Wisconsin Is Drunk as Hell Compared to the Rest of the US

AP

Americans love boozing, but no state likes to hit the bottle quite like Wisconsin. According to an analysis from 24/7 Wall St., 12 out of the top 20 drunkest cities in the U.S. are located in Wisconsin. 

Source: Shake Shack/Giphy

Appleton, Wisconsin, topped out the list, and the other Wisco cities included Green Bay, Oshkosh-Neenah, Madison, La Crosse-Onalaska, Fond du Lac, Eau Claire, Wausau, Sheboygan, Racine, Janesville-Beloit, and Milwaukee-Waukesha-West Allis. 

Which other cities love their beer and liquor? Here's the list in full: 

20. Corvallis, Oregon
19. Iowa City, Iowa
18. Lincoln, Nebraska
17. Milwaukee-Waukesha-West Allis, Wisconsin
16. Janesville-Beloit, Wisconsin
15. Racine, Wisconsin
14. Grand Forks, North Dakota-Minnesota
13. Missoula, Montana
12. Sheboygan, Wisconsin
11. Wausau, Wisconsin
10. Mankato-North Mankato, Minnesota
9. Eau Claire, Wisconsin
8. Ames, Iowa
7. Fond du Lac, Wisconsin
6. La Crosse-Onalaska, Wisconsin-Minnesota
5. Fargo, North Dakota-Minnesota
4. Madison, Wisconsin
3. Green Bay, Wisconsin
2. Oshkosh-Neenah, Wisconsin
1. Appleton, Wisconsin

To compile this booze-loving lineup, 24/7 Wall St. examined the percentage of adults who report binge or heavy drinking in 381 metro areas. Data came from the County Health Rankings & Roadmaps, a collaborative effort from the Robert Wood Johnson Foundation and the University of Wisconsin Population Health Institute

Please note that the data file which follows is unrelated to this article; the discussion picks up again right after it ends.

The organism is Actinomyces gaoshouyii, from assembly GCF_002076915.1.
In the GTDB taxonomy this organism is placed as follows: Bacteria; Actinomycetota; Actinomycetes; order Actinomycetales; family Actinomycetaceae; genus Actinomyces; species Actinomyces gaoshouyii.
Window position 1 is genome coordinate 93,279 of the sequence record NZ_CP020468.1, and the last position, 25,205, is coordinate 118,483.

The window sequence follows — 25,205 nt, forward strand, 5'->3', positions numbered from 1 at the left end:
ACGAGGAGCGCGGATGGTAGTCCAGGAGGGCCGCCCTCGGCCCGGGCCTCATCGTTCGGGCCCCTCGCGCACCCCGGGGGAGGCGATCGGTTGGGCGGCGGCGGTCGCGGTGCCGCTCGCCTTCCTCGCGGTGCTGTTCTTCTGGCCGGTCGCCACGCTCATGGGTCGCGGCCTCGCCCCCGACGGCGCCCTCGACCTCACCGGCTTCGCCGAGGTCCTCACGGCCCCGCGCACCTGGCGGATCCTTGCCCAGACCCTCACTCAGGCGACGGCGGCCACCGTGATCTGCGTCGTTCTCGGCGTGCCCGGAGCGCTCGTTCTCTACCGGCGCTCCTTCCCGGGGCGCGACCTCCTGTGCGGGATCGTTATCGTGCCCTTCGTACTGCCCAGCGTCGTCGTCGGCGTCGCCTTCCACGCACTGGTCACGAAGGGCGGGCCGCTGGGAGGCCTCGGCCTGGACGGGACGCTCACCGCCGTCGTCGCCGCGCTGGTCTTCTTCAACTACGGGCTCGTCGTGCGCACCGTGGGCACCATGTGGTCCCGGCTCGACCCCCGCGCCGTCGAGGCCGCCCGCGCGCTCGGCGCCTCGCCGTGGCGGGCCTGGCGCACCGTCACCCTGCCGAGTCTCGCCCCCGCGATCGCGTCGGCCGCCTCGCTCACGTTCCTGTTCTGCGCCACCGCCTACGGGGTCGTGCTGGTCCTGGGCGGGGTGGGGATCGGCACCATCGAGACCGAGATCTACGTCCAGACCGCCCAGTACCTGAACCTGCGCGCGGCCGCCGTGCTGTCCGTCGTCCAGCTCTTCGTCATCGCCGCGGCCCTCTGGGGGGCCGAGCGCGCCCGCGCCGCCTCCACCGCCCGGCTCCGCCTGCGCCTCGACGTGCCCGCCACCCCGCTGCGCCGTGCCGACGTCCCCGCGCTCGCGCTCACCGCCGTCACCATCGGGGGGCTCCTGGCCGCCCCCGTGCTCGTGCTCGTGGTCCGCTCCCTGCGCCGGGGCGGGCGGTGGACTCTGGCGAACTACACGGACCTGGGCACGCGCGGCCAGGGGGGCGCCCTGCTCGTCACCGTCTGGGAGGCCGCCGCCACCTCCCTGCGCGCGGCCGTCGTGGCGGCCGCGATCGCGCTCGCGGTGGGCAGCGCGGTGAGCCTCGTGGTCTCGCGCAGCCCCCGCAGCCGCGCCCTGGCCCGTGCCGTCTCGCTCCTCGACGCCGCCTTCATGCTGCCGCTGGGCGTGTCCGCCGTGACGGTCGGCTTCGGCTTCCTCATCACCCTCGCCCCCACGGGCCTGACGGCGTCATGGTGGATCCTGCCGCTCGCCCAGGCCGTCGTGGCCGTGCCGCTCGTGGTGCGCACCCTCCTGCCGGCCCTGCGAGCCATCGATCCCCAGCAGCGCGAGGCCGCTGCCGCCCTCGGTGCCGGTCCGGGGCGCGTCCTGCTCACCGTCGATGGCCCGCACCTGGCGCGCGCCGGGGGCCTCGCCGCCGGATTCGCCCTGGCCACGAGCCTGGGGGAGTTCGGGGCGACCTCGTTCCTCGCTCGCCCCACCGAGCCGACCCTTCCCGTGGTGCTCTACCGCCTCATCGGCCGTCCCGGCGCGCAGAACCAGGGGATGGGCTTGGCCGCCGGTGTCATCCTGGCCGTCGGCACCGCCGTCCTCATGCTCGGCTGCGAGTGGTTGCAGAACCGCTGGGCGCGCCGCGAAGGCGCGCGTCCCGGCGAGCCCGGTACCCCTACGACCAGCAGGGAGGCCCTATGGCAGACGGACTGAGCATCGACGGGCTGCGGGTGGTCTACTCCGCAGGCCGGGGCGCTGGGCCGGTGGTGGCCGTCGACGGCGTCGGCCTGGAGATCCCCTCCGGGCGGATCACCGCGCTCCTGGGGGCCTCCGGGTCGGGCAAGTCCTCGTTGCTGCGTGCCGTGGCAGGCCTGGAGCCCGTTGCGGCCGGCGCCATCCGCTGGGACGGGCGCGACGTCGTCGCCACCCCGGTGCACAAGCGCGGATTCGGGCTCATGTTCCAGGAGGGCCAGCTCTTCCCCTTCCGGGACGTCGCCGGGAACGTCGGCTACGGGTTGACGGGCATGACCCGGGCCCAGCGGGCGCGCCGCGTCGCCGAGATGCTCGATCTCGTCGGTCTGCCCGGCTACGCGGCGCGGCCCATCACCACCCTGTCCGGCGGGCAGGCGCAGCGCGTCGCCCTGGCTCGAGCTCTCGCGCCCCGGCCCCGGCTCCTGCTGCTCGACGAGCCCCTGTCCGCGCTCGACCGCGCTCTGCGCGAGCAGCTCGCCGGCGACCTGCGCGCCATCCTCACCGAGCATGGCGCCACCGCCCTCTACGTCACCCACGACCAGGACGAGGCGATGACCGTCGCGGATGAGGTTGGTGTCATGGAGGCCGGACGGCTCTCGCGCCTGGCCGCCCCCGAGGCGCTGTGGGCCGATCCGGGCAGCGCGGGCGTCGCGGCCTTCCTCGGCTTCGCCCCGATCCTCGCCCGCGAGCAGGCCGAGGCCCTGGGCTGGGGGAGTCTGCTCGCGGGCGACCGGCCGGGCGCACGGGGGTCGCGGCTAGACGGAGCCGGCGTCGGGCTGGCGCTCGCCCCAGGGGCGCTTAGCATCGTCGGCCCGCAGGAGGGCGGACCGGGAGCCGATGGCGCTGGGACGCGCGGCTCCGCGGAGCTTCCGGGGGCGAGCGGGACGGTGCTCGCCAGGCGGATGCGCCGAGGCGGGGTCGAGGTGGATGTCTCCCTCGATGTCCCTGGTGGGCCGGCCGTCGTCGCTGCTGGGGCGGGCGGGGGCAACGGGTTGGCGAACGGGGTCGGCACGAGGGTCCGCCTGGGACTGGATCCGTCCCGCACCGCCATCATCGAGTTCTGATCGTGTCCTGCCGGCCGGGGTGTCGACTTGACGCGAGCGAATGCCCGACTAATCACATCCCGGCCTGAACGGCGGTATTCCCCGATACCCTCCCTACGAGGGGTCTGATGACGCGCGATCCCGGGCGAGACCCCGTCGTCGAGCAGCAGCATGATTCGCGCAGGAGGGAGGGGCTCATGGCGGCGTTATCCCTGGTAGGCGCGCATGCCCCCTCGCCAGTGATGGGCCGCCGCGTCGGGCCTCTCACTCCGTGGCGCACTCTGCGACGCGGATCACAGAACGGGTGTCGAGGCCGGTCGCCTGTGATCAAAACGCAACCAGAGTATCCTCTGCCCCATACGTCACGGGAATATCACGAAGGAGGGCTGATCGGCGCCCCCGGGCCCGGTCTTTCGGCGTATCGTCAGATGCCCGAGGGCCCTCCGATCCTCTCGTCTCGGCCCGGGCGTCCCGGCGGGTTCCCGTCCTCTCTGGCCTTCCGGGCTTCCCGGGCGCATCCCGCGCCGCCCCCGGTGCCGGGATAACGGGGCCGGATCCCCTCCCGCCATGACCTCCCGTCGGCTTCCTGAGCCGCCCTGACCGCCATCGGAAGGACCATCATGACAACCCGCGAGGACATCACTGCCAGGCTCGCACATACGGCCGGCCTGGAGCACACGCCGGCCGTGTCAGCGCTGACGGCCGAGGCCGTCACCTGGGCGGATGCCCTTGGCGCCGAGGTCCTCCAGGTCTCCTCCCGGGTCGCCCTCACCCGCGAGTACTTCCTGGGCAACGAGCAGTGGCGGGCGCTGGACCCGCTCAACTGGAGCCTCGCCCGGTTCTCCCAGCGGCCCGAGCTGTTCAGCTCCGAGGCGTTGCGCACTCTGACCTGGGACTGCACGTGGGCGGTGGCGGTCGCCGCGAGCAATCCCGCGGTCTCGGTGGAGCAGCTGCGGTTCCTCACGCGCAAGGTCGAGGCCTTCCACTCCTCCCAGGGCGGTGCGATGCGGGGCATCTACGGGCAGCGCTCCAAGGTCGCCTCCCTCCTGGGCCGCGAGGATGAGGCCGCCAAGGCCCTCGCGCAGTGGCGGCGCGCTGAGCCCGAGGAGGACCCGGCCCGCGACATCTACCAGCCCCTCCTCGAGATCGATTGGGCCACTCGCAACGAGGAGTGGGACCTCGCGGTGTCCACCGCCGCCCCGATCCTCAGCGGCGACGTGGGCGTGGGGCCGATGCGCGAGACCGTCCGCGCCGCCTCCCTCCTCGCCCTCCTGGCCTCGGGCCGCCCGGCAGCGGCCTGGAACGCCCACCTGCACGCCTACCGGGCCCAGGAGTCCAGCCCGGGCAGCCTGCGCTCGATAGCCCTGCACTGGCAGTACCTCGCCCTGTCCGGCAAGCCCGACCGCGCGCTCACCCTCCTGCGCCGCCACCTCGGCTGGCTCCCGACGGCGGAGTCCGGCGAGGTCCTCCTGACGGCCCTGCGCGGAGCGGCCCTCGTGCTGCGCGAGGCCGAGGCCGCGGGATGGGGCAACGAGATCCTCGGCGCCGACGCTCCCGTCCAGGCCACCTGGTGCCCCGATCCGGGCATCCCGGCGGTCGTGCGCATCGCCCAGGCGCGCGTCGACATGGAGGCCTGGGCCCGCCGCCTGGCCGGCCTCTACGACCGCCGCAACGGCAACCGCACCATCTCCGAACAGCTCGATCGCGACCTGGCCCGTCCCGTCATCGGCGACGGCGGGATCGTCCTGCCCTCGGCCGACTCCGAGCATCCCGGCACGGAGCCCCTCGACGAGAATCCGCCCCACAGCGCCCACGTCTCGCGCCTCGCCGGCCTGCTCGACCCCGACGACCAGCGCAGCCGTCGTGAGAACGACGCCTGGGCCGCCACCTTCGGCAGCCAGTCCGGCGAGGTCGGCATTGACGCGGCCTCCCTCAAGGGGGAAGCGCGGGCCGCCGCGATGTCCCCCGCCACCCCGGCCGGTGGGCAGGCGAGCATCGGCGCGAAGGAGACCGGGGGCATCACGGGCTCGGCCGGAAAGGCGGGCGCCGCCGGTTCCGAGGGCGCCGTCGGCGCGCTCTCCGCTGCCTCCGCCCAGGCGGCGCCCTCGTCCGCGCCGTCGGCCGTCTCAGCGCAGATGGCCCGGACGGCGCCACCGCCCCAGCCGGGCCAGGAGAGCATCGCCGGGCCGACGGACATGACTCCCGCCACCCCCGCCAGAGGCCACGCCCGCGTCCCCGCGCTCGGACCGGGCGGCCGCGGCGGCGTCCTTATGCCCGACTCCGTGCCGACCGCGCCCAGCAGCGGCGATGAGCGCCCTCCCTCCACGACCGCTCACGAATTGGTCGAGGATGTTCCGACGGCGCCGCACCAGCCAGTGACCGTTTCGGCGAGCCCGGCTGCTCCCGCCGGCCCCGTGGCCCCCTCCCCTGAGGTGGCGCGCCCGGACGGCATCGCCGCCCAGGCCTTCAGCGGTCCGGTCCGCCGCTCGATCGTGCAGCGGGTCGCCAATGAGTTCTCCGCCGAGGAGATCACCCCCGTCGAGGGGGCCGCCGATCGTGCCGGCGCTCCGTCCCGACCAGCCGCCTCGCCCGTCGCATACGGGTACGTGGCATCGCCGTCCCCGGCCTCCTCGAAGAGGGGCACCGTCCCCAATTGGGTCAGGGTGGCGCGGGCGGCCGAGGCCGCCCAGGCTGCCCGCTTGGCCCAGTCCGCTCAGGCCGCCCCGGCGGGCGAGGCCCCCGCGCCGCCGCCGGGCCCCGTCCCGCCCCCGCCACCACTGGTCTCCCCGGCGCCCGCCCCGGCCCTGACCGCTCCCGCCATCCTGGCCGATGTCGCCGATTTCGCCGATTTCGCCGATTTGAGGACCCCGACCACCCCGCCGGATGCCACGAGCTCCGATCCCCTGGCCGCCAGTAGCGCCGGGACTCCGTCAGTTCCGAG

Nationally, more than 15% of adults report binge drinking, according to the Centers for Disease Control and Prevention. But in Appleton, Wisconsin, the so-called drunkest city in America, the binge drinking rate is up to 26.8%. The city also has the ninth highest concentration of bars in the U.S.. (La Crosse-Onalaska, WI-MN takes that award, with 6.9 bars for every 10,000 people.) 

Chalk it up to the Midwest's earliest immigrants. The Washington Post noted many Scandinavians and Germans (both cultures with a strong history of brewing and loving beer) moved to Wisconsin, Minnesota and North Dakota. And it only makes sense that one might need a hoppy brew to wash down award-winning Wisconsin cheese, right?  

If you hate alcohol (and fun), there are plenty of American cities where you won't live and work with a bunch of alcoholics. Provo-Orem, Utah, home to many Mormons that don't drink alcohol for religious reasons, is the driest city in the U.S. A mere 9.2% of adults in this city drink excessively.